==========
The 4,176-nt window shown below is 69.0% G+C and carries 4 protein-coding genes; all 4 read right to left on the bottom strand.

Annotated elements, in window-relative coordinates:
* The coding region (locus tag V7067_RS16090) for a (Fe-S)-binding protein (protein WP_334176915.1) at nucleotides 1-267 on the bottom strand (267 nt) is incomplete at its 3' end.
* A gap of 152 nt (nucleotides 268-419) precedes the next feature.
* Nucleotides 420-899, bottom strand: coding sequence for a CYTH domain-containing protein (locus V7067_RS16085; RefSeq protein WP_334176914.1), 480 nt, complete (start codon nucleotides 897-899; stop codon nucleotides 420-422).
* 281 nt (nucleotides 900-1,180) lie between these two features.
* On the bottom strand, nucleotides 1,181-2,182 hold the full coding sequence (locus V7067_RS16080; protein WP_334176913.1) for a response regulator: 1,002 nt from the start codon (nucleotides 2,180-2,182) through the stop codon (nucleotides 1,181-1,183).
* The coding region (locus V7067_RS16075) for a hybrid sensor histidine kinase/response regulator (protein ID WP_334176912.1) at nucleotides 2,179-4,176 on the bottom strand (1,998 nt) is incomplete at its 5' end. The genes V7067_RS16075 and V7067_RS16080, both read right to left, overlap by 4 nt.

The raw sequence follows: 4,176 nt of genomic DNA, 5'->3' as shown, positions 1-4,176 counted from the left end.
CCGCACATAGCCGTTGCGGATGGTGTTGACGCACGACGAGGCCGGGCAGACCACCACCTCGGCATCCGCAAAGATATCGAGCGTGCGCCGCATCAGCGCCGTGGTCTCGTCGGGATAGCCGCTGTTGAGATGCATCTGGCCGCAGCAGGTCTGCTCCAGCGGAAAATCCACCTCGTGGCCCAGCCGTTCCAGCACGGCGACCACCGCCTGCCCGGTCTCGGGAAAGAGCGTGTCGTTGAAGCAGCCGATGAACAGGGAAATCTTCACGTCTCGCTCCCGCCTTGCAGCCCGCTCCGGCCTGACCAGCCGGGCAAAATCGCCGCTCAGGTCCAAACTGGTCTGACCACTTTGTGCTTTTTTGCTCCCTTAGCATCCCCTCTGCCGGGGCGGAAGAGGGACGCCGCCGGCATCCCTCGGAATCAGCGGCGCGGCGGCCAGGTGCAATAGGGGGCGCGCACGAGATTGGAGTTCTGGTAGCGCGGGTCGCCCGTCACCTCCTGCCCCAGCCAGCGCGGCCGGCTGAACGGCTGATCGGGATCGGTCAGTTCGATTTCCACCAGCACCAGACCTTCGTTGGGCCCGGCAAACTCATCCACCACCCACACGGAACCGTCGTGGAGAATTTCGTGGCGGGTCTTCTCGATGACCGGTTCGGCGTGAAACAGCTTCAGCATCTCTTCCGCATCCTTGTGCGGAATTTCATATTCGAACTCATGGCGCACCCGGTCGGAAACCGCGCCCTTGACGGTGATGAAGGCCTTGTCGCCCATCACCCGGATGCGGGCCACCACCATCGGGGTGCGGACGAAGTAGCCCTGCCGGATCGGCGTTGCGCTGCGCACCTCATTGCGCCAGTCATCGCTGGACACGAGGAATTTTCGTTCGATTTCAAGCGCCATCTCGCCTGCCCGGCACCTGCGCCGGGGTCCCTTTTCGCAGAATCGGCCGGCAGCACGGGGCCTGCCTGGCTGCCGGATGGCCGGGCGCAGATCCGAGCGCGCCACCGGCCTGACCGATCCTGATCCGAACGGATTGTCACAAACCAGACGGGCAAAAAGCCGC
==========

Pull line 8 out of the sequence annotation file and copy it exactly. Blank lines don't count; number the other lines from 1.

* The coding region (locus V7067_RS16075) for a hybrid sensor histidine kinase/response regulator (protein ID WP_334176912.1) at nucleotides 2,179-4,176 on the bottom strand (1,998 nt) is incomplete at its 5' end. The genes V7067_RS16075 and V7067_RS16080, both read right to left, overlap by 4 nt.